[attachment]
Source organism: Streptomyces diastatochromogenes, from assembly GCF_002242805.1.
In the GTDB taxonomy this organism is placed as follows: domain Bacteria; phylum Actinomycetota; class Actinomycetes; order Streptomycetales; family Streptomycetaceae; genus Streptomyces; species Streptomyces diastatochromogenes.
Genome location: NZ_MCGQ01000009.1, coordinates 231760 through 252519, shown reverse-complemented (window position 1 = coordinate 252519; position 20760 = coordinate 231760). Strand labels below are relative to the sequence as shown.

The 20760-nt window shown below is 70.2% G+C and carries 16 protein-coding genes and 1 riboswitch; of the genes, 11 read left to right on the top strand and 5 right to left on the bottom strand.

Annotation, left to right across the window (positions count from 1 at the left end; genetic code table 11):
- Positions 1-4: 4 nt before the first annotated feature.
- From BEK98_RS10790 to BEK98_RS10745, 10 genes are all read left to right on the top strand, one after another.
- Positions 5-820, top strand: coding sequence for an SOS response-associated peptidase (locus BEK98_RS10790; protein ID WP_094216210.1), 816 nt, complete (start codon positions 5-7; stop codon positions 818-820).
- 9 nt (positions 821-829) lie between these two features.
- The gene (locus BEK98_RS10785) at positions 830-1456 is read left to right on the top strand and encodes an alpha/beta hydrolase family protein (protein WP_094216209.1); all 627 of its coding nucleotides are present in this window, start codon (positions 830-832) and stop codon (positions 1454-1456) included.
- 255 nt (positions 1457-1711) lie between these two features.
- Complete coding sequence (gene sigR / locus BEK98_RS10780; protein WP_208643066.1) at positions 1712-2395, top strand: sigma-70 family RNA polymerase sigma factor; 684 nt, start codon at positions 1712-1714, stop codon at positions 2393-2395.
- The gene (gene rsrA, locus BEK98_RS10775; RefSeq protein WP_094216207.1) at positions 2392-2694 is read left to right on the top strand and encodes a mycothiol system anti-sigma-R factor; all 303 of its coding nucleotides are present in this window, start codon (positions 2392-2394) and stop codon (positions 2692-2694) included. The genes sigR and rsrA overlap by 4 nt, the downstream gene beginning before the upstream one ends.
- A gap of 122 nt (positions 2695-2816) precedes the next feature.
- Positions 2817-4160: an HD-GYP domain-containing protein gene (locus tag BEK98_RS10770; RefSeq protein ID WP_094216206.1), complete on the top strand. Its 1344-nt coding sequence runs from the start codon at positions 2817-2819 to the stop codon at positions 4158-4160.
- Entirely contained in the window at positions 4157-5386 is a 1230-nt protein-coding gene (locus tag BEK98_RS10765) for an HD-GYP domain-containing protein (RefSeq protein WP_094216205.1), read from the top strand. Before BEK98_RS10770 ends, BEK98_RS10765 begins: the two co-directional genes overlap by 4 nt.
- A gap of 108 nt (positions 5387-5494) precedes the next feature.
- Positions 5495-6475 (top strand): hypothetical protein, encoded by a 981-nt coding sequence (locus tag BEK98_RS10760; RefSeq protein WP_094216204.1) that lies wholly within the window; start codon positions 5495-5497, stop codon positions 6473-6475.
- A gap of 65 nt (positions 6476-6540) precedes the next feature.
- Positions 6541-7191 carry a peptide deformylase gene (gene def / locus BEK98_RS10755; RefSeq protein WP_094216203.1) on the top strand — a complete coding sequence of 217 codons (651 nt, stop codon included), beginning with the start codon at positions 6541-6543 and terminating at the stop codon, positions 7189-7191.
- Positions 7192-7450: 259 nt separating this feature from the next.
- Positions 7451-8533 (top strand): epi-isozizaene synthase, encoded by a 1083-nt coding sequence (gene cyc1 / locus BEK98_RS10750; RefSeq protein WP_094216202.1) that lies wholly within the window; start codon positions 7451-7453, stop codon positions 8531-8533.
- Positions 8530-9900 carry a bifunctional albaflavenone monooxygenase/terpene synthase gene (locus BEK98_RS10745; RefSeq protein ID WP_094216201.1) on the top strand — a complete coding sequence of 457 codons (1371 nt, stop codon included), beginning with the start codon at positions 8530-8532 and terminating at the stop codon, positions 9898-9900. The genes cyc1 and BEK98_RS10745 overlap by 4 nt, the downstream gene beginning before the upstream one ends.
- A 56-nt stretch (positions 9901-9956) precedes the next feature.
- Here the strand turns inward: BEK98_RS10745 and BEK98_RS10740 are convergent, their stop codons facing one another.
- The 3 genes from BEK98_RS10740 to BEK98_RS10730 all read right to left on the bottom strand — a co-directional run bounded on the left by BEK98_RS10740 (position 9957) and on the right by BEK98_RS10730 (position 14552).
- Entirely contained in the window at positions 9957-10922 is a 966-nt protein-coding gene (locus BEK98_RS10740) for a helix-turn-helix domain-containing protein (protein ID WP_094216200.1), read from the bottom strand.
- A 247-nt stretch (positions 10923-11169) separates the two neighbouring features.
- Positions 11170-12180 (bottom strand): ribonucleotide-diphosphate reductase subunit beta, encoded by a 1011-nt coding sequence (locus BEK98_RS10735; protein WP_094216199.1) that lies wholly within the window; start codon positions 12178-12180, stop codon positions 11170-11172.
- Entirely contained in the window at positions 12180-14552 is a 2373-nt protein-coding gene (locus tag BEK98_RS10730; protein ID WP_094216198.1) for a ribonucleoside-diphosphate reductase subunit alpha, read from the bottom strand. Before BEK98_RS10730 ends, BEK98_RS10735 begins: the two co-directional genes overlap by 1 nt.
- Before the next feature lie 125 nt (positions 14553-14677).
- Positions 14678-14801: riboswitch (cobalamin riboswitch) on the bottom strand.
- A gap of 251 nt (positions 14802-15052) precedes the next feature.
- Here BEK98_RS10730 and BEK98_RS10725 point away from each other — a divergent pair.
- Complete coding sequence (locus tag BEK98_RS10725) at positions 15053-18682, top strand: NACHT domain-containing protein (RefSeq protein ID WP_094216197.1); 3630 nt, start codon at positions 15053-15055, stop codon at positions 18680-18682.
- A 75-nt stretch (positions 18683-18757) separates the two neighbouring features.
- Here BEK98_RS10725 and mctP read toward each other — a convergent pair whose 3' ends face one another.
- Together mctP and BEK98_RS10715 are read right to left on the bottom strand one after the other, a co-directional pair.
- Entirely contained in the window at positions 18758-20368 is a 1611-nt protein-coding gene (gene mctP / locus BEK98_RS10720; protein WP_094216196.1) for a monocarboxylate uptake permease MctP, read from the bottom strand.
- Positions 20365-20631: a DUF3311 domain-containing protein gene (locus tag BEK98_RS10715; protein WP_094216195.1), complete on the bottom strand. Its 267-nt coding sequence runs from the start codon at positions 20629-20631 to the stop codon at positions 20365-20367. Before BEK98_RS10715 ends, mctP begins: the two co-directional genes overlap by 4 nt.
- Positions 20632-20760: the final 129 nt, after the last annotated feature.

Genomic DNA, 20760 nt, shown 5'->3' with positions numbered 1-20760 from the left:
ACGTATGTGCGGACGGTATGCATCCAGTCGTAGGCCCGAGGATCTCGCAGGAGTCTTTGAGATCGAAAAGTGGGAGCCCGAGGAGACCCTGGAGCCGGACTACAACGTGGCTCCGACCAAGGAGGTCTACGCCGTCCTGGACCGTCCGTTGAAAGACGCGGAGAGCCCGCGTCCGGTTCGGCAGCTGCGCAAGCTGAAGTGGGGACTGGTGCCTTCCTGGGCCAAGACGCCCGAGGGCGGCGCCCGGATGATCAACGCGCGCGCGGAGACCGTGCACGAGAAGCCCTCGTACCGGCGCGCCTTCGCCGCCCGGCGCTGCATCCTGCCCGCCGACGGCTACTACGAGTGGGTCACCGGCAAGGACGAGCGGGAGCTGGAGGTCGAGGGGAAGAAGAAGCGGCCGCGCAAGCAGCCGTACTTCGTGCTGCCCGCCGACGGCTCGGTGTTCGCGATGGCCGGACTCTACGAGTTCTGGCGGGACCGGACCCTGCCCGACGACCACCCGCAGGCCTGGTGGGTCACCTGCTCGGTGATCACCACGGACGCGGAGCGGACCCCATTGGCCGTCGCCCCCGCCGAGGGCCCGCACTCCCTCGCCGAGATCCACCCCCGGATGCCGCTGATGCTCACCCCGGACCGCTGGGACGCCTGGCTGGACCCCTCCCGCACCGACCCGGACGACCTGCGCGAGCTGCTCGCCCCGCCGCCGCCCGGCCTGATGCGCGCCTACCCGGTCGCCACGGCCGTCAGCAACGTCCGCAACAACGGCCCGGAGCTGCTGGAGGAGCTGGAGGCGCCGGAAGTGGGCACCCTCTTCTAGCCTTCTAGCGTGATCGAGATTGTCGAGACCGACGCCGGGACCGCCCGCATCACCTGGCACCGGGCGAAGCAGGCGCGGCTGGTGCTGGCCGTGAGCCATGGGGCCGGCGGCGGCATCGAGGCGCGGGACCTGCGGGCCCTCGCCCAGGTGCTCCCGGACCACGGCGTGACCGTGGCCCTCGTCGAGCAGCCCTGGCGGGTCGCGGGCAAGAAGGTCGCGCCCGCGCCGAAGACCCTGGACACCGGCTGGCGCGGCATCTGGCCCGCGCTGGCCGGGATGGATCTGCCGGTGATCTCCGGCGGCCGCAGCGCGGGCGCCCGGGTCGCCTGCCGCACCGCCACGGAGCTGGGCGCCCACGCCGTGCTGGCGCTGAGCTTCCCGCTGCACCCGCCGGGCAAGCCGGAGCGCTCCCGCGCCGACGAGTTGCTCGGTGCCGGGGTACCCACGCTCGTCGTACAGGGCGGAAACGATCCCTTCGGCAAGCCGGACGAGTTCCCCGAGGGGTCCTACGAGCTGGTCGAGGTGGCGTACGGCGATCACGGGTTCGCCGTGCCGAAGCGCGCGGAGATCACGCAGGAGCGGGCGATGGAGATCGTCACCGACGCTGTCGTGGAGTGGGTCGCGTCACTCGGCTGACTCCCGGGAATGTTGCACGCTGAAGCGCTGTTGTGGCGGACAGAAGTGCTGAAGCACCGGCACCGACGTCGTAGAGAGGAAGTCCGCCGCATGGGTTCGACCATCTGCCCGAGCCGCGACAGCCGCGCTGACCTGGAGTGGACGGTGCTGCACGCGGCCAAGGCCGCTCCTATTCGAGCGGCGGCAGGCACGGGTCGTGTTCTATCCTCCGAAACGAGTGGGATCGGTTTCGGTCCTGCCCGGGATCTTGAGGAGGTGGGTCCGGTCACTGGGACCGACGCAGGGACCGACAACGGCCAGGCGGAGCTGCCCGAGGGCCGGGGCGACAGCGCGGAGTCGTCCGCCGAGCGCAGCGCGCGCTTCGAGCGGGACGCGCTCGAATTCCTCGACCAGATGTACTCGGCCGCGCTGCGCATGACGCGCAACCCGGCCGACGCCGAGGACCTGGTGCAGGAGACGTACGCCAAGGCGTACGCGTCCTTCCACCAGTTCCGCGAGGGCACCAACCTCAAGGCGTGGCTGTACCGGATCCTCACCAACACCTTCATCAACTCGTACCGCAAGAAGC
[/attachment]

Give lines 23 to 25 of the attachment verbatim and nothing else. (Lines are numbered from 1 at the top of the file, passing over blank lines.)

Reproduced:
- Positions 8530-9900 carry a bifunctional albaflavenone monooxygenase/terpene synthase gene (locus BEK98_RS10745; RefSeq protein ID WP_094216201.1) on the top strand — a complete coding sequence of 457 codons (1371 nt, stop codon included), beginning with the start codon at positions 8530-8532 and terminating at the stop codon, positions 9898-9900. The genes cyc1 and BEK98_RS10745 overlap by 4 nt, the downstream gene beginning before the upstream one ends.
- A 56-nt stretch (positions 9901-9956) precedes the next feature.
- Here the strand turns inward: BEK98_RS10745 and BEK98_RS10740 are convergent, their stop codons facing one another.